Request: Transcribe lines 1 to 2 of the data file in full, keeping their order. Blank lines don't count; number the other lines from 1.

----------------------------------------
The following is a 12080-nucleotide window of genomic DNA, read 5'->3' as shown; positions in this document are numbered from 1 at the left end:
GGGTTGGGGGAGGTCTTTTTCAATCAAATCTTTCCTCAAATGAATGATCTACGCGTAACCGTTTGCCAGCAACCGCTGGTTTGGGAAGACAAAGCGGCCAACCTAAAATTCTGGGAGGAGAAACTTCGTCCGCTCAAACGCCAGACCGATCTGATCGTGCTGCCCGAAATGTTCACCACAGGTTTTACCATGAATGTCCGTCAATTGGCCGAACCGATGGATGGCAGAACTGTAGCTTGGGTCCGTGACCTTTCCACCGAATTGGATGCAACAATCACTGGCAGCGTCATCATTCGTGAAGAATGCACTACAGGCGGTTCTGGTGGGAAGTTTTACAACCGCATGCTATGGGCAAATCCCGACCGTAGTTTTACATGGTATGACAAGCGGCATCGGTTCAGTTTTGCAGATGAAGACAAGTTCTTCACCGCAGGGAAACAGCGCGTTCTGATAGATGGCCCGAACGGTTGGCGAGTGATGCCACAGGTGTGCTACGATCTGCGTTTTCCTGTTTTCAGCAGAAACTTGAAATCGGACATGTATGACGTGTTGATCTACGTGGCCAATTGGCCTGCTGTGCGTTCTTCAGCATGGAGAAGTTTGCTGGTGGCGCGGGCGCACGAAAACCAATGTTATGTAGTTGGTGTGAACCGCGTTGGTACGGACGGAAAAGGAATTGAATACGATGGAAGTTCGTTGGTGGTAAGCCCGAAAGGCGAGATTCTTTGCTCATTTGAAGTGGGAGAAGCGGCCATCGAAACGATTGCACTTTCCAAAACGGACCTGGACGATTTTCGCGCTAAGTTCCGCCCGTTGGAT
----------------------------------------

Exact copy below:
The following is a 12080-nucleotide window of genomic DNA, read 5'->3' as shown; positions in this document are numbered from 1 at the left end:
GGGTTGGGGGAGGTCTTTTTCAATCAAATCTTTCCTCAAATGAATGATCTACGCGTAACCGTTTGCCAGCAACCGCTGGTTTGGGAAGACAAAGCGGCCAACCTAAAATTCTGGGAGGAGAAACTTCGTCCGCTCAAACGCCAGACCGATCTGATCGTGCTGCCCGAAATGTTCACCACAGGTTTTACCATGAATGTCCGTCAATTGGCCGAACCGATGGATGGCAGAACTGTAGCTTGGGTCCGTGACCTTTCCACCGAATTGGATGCAACAATCACTGGCAGCGTCATCATTCGTGAAGAATGCACTACAGGCGGTTCTGGTGGGAAGTTTTACAACCGCATGCTATGGGCAAATCCCGACCGTAGTTTTACATGGTATGACAAGCGGCATCGGTTCAGTTTTGCAGATGAAGACAAGTTCTTCACCGCAGGGAAACAGCGCGTTCTGATAGATGGCCCGAACGGTTGGCGAGTGATGCCACAGGTGTGCTACGATCTGCGTTTTCCTGTTTTCAGCAGAAACTTGAAATCGGACATGTATGACGTGTTGATCTACGTGGCCAATTGGCCTGCTGTGCGTTCTTCAGCATGGAGAAGTTTGCTGGTGGCGCGGGCGCACGAAAACCAATGTTATGTAGTTGGTGTGAACCGCGTTGGTACGGACGGAAAAGGAATTGAATACGATGGAAGTTCGTTGGTGGTAAGCCCGAAAGGCGAGATTCTTTGCTCATTTGAAGTGGGAGAAGCGGCCATCGAAACGATTGCACTTTCCAAAACGGACCTGGACGATTTTCGCGCTAAGTTCCGCCCGTTGGAT